When you go to a doctor’s office, you are sick, hurt, or in pain. You want to go in, get a diagnosis, a prescription, and walk out. The experience is draining and over-stimulating but imagine if you also cannot communicate your symptoms. No one understands you, and you cannot understand them. That is the reality of the deaf and hard-of-hearing community who deserve equitable access to health care just like anyone else. Knowing that struggle, one woman decided to take the necessary steps to secure proper health care for the deaf and hard-of-hearing community. Meet Raghda Amer, a dentist and sign language interpreter, whose goal is to make dental care accessible to the community.
Amer discovered her true calling in life during a doctor’s visit with Rana, her deaf sister. Her sister always relied on her family to free up their schedule to accompany her to the doctor, which did not sit right with Amer. Yet, she’d still go to interpret her sister’s symptoms and the doctor’s diagnosis. One day, while waiting in the foyer of the doctor’s office, she pondered “what if Rana did not have a sister?” She added, “there must be a lot of people like my sister, but they do not have someone to take them to the doctor’s.”
Amer credits her success to her oldest sister, who taught her sign language at a very young age. Being the only girls in their family, they became very close. Amer has been signing for more than 20 years in both the Kuwaiti and Egyptian sign languages. She explained that there are differences between the two languages in both dialects, just like their spoken forms.
The 25-year-old took her first step to fulfilling her life mission by graduating from the College of Dentistry. Early in high school, her passion for helping others drove her to want to enter the medical field. When asked about the reason she chose dentistry, she said “dental pain is absolutely horrible, and it usually does not take long for the pain to be completely gone.” The idea of relieving patients from such immense pain was the core reason she chose to study dentistry.
Her goal through college differed from her colleagues; she said “I wanted to be a dentist but also I wanted to incorporate sign language and dentistry to be able to integrate both societies, the deaf and the hearing community.”
Amer took the first steps toward accomplishing her goal by creating her public Instagram account @itsraghda_, on which she has accumulated a following of over two thousand. Amer shares tips and tricks about dental health in Egyptian sign language, and easy signs for hearing people to use when interacting with a deaf person. “If I waited to take a huge step for the deaf and hard of hearing, I would have waited too long” Amer said. She then added, “I wanted to take baby steps towards my goal, which is to enable deaf people to be able to go to the doctor’s appointments alone, without needing someone’s company”.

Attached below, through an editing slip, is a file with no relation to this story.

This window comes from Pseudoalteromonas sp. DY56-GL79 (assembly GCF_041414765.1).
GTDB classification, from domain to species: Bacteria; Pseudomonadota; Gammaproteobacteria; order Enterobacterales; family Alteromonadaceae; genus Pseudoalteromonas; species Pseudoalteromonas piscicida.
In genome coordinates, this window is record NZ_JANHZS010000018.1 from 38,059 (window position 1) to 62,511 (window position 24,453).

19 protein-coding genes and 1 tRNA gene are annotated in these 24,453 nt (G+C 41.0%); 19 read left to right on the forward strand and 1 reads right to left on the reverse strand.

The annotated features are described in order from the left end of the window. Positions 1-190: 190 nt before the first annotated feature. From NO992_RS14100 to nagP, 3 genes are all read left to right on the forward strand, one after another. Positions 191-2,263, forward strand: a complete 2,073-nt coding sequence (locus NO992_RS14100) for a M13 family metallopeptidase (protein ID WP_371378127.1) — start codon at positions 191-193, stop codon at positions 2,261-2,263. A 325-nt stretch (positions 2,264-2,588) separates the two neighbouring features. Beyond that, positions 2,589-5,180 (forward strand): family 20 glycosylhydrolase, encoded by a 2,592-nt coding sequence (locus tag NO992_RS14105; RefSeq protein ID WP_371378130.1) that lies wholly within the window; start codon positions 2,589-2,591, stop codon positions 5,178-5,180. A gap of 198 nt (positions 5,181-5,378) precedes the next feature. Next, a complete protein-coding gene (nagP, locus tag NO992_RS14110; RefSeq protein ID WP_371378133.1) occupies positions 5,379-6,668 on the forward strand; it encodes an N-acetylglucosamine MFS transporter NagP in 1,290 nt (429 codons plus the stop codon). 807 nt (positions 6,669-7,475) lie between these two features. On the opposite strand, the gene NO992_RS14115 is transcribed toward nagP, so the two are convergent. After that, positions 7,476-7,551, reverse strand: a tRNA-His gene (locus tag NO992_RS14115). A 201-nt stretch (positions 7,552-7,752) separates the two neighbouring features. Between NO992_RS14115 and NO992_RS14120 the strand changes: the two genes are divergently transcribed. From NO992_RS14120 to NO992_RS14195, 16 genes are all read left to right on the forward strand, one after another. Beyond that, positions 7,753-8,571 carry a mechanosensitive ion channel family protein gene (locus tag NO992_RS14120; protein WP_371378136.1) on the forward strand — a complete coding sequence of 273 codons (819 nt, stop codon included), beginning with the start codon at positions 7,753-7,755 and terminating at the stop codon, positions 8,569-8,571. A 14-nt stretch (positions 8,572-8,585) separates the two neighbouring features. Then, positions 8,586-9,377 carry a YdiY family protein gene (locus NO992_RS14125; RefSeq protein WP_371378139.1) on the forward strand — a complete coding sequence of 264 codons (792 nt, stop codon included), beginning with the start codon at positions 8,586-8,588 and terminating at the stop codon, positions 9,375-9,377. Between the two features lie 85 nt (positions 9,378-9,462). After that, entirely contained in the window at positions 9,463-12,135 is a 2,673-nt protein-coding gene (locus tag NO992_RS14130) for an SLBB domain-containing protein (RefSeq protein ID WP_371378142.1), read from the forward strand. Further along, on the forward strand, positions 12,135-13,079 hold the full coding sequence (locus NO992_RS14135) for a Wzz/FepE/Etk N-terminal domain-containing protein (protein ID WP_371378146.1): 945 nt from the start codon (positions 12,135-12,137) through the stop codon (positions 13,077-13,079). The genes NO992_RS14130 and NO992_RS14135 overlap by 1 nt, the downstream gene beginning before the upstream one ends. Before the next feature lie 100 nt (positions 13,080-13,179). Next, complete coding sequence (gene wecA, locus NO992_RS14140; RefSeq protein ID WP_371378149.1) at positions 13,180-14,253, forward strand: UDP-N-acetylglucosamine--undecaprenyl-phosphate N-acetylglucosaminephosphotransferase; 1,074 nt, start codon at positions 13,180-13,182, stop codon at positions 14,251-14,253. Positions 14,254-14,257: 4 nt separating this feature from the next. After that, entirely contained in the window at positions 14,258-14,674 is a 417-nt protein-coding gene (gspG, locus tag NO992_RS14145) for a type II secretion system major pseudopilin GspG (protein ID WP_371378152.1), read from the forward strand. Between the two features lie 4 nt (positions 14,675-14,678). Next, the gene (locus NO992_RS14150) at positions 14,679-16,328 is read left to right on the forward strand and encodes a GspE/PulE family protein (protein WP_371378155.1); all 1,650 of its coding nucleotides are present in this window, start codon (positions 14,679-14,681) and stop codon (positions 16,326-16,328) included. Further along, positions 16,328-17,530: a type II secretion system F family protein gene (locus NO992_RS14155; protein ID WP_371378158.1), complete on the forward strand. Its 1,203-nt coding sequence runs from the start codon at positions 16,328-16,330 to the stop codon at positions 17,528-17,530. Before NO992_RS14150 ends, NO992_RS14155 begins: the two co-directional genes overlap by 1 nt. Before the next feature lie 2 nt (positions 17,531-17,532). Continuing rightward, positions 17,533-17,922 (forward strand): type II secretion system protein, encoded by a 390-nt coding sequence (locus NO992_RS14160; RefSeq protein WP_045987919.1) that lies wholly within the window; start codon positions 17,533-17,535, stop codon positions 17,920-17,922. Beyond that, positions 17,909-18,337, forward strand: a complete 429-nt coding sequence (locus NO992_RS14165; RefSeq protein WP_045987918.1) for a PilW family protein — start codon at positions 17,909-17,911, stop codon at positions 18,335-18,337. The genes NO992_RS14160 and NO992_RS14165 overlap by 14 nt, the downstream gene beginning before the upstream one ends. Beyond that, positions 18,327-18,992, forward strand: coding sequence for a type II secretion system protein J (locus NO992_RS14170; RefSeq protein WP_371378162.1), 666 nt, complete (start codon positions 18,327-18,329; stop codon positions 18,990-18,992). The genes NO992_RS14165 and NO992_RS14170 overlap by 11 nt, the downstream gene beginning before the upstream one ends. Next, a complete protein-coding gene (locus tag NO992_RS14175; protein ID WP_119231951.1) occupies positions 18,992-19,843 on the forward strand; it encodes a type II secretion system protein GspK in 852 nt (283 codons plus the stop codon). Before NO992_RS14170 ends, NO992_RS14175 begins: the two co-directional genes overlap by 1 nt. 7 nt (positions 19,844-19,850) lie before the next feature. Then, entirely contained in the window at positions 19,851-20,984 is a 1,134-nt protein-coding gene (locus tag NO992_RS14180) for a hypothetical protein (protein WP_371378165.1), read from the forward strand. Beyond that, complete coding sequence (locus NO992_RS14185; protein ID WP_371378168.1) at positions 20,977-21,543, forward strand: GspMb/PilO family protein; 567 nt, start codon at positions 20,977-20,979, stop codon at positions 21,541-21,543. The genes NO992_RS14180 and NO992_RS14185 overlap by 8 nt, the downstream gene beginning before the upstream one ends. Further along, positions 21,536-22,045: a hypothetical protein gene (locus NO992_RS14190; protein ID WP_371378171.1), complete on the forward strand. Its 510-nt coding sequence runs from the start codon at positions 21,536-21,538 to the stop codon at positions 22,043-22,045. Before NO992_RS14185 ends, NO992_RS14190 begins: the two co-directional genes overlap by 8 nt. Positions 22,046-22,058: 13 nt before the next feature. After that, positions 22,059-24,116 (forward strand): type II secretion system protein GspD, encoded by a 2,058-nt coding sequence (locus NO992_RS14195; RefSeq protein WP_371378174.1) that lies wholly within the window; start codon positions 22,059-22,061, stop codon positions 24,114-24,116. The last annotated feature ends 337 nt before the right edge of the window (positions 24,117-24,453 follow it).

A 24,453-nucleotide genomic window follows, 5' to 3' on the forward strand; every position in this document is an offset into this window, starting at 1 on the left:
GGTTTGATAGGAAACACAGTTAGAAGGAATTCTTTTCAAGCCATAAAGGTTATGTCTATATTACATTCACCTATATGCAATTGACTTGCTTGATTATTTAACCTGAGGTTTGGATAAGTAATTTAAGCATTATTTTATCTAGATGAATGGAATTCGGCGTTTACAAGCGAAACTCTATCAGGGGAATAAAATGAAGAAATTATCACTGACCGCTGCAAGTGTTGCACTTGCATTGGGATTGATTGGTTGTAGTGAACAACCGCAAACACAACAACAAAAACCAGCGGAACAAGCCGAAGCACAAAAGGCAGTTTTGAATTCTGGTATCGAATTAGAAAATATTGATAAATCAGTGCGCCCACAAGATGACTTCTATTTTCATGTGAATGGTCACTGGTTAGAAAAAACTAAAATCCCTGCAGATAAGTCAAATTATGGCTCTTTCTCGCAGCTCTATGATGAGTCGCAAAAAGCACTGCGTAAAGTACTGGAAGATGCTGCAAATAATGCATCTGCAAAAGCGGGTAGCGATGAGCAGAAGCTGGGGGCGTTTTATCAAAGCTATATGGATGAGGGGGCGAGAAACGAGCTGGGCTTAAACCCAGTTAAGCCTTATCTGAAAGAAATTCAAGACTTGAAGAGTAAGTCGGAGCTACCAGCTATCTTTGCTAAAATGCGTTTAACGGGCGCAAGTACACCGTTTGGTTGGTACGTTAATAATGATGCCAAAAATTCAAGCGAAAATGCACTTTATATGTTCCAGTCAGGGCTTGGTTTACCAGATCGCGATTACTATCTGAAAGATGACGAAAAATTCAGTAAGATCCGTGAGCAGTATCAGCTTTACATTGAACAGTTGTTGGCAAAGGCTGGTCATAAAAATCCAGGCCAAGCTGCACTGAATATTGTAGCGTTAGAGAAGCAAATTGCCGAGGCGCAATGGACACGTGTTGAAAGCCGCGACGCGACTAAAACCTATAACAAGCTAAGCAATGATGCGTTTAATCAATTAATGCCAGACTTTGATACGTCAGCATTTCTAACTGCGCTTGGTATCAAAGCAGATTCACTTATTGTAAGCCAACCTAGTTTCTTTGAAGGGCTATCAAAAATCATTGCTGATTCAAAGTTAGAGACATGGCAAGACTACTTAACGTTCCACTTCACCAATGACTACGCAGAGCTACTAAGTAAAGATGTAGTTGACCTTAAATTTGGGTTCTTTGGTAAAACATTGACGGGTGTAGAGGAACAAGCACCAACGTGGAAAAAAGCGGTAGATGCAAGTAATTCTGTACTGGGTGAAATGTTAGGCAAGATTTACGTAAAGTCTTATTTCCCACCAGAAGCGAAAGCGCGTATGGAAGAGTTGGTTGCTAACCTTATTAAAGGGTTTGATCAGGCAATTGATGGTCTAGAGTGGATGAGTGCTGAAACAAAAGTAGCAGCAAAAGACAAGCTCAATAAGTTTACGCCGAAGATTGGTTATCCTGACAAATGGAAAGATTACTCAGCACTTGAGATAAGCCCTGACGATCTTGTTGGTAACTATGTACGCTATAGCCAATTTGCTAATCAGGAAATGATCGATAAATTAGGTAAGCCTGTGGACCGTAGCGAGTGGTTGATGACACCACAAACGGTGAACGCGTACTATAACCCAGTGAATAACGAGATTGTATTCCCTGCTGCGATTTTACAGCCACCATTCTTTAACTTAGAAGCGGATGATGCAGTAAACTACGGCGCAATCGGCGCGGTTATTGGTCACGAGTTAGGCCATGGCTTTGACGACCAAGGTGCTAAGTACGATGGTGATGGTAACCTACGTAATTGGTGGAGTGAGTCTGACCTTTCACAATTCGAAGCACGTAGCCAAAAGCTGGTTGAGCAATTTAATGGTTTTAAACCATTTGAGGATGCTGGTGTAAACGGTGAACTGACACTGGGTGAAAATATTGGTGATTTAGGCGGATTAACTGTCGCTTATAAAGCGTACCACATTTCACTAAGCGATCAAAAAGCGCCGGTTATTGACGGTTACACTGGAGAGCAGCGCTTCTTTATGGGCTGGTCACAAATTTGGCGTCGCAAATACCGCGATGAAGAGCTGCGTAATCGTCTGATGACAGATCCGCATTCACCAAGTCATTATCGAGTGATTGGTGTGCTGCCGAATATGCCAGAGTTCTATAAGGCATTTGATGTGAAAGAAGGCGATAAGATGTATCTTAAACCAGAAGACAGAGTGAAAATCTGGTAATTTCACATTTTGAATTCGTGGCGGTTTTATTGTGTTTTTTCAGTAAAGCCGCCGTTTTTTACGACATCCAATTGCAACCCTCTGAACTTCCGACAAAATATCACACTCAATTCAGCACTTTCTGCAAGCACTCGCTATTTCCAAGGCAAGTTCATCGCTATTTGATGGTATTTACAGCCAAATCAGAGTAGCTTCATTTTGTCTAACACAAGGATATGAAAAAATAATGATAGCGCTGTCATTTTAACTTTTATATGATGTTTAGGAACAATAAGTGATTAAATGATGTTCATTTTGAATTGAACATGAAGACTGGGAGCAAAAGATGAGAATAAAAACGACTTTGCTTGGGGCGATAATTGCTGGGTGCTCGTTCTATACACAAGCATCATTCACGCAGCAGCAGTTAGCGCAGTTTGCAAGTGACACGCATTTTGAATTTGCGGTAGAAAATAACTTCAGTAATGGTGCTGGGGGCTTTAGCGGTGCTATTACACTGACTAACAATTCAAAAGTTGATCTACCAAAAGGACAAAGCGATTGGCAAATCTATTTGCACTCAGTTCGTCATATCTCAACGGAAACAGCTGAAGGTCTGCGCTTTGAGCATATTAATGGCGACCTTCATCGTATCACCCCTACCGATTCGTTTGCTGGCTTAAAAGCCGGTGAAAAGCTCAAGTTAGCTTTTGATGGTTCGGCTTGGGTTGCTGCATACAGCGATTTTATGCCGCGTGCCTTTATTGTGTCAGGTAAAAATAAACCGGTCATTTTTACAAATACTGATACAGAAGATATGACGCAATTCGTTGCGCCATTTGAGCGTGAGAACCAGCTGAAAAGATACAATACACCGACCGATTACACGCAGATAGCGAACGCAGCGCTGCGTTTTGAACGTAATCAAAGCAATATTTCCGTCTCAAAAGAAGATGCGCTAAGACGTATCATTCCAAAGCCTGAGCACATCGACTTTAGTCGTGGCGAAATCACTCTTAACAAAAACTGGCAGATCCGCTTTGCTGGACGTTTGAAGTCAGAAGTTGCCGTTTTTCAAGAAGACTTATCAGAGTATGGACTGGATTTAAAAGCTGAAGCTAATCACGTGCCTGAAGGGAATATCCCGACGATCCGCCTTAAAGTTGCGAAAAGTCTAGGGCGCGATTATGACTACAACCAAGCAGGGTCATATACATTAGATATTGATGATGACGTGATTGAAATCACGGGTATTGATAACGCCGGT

She wanted to use her platform to spotlight the many obstacles that the hearing impaired face in medical spaces, among them is being left out of the conversation about their own health. Since interpreters are not common in doctors’ offices, the hearing impaired do not have access to someone they can communicate with about their symptoms. That is why many would rather not go to their appointment until their pain becomes unbearable.
On top of that, a simple miscommunication about the patient’s diagnosis, or medication could lead to complications. Amer expressed her frustrations about the lack of demos in the dental field that would help visualize diagnosis and treatment plans. “I would want to be able to show patients their cavity level” she gave as an example. She explained that by using a demo, the visual display of teeth would light up in different colors to communicate the severity of the cavity.
Knowing all these obstacles, it was heartwarming to have Amer reflect on how they were overcome. She spoke to us about working in the first dental clinic in Egypt and the Middle East dedicated to providing equal care for the hearing impaired, “patients often tell me they come all the way to my clinic from other governorates because I am able to explain why they are in pain”. She explains that she likes to build a bond between her and her patients so they can trust each other, which leads to genuine friendship and connection. She remembers an interaction with a father with a hearing impairment and his son, who privately messaged her to video chat so that she can help interpret the son’s pediatric appointment. “I was happy to help, even though it was not directly related to my field” Amer fondly reminisced.
Amer drew attention to how relieved her patients feel after their appointment. When they are finally given the chance to take care of themselves by themselves; they feel motivated to continue in their healing journey.
One day, she dreams of opening up her own private clinic for the hearing impaired. She plans for it to start out as a dental clinic and then grow to include all specializations. She also wants to start working on creating demos to help her in her journey. “I want my clinic to be fully equipped with staff trained to accommodate the needs of the hearing impaired,” she said optimistically.